The liberal nominee for Wisconsin's highest court says the current conservative majority is 'making decisions based on right-wing partisan beliefs.'
Milwaukee Circuit Court Judge Janet Protasiewicz, the liberal nominee for an open seat on the Wisconsin Supreme Court, told Wisconsin Public Radio in an interview aired on Feb. 14 that she is running to restore common sense to the court.
"The reason I'm running for the state Supreme Court is to bring back change and common sense to our court. I’m a follow-the-law, common-sense judge — not an uber-partisan. There has been so much extreme partisanship on our Wisconsin Supreme Court, and that's why I'm running," Protasiewicz said. "[W]e currently have a majority on the court who are making decisions based on right-wing partisan beliefs — not the Constitution and not the law. We need to bring that change back to the courts. We should get away from that right-wing extremism and back to common sense."
Protasiewicz is running against Daniel Kelly, a conservative former state Supreme Court justice who has previously worked in Republican politics. Protasiewicz and Kelly advanced to the general election after taking the top two spots in the four-way nonpartisan primary held on Feb. 21.
The winner of the race will determine whether conservatives will maintain their current majority on the court or whether liberals will win control — an outcome that could have sweeping implications for Wisconsin residents on everything from abortion rights to fair legislative and congressional maps to voting rights.
The current court has made decisions that benefit the GOP in 4-3 rulings along ideological lines.
The four conservatives on the court in April chose a Republican-drawn map for state legislative districts that prevents Democrats from winning a majority of seats in what is actually a competitive state.
In June, the New York Times reported, the court ruled that a Republican member of the Wisconsin Natural Resources Board could stay in his position past the expiration of his term because a replacement for him had not been confirmed by the Republican-controlled Senate. The ruling has made it possible for the Legislature to block Evers from making appointments, including to the Board of Regents of the Wisconsin System, which oversees the state's public technical colleges and universities and grants tenure to faculty members, appoints presidents of universities, and sets admissions standards.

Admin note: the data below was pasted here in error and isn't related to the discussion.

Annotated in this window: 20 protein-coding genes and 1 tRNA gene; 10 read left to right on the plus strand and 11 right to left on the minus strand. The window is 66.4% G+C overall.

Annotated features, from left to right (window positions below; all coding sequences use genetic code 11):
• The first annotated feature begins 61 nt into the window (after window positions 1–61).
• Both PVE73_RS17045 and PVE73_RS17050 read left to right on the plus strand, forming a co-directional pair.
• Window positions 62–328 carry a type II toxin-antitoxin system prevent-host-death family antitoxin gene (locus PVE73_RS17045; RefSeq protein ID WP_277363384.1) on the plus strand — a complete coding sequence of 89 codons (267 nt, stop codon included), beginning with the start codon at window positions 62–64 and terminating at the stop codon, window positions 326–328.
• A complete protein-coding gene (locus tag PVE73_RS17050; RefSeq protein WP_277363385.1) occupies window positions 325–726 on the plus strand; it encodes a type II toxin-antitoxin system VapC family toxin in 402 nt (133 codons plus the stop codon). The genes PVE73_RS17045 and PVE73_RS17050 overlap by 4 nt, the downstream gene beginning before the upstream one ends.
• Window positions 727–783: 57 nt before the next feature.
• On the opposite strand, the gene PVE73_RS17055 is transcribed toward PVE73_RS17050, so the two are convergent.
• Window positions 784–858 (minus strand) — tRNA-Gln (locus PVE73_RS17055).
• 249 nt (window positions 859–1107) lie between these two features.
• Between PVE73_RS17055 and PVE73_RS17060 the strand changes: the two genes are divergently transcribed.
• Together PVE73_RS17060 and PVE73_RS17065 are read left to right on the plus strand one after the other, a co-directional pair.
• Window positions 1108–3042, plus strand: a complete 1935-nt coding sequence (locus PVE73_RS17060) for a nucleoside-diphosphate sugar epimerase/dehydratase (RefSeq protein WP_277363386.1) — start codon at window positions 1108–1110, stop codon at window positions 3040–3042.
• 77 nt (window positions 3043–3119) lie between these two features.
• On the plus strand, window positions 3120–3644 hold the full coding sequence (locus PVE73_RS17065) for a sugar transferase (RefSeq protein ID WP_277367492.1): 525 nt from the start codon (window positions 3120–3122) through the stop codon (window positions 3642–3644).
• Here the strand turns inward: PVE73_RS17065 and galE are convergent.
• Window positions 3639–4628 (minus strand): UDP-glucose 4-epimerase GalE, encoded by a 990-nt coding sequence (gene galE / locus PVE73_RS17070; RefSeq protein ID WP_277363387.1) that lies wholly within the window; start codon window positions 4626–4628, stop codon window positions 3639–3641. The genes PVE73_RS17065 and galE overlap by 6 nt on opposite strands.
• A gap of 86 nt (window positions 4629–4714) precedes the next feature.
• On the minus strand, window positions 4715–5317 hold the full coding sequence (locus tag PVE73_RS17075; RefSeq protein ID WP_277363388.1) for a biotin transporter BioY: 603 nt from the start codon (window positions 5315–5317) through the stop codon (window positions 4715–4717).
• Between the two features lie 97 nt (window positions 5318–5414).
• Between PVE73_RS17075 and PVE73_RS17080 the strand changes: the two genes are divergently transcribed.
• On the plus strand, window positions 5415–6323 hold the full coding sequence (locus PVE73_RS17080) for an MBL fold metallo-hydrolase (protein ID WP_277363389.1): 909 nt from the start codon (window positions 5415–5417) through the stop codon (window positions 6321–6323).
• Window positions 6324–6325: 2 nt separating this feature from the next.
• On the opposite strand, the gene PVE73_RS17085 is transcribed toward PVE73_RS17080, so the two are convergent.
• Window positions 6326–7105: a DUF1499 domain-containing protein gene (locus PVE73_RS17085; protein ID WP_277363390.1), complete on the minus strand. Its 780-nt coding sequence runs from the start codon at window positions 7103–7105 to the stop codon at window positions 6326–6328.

In July, the conservative majority ruled that ballot drop boxes are illegal in the state. The court sided with Republicans, who have attacked the voting method since the 2020 election, falsely claiming they result in fraud.
Protasiewicz has been clear about her values, saying she believes in the right to an abortion and fair legislative maps, but said she would be impartial in her rulings.
"I'm independent, and every decision I make will be rooted in the law," she told the American Independent Foundation in February.
Kelly, meanwhile, has been openly involved in Republican politics since he lost reelection to the Wisconsin Supreme Court in 2020.
He was paid $120,000 by both the Wisconsin Republican Party and the Republican National Committee in the 2020 election to advise them on election challenges, including the fake elector scheme intended to install Donald Trump as president after he lost the presidential election.
Andrew Hitt, the former chair of the Wisconsin Republican Party, told the House select committee that investigated the Jan. 6, 2021, attack on the U.S. Capitol that he had had "pretty extensive conversations” with Kelly about the fake elector scheme.
Kelly also advised anti-abortion groups in Wisconsin on legal matters, the Associated Press reported.
Voters will choose between Protasiewicz and Kelly on April 4 to fill the open seat on the court.
Published with permission of The American Independent Foundation.